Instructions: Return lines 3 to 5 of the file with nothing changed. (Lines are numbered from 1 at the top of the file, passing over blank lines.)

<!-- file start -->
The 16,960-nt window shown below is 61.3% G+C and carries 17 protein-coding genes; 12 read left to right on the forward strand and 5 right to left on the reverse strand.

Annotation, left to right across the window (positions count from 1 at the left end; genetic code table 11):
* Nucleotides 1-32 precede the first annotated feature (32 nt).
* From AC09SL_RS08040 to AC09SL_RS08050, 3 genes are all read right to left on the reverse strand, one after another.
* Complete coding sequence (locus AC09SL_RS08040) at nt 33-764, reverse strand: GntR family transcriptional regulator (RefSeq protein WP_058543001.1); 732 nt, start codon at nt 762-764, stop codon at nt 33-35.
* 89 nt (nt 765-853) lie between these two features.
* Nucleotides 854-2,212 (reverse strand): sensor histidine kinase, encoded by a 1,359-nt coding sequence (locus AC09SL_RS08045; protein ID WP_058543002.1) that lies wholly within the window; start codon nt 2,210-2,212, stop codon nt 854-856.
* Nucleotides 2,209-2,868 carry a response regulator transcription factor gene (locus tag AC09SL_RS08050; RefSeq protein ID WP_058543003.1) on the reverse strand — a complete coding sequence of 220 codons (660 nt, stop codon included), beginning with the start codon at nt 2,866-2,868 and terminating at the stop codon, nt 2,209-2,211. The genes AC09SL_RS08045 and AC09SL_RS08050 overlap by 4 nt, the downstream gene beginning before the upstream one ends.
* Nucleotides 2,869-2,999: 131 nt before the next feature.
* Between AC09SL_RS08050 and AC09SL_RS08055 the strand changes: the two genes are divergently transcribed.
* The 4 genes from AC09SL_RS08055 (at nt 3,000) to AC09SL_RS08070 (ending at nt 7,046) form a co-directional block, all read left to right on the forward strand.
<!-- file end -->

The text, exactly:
* Nucleotides 1-32 precede the first annotated feature (32 nt).
* From AC09SL_RS08040 to AC09SL_RS08050, 3 genes are all read right to left on the reverse strand, one after another.
* Complete coding sequence (locus AC09SL_RS08040) at nt 33-764, reverse strand: GntR family transcriptional regulator (RefSeq protein WP_058543001.1); 732 nt, start codon at nt 762-764, stop codon at nt 33-35.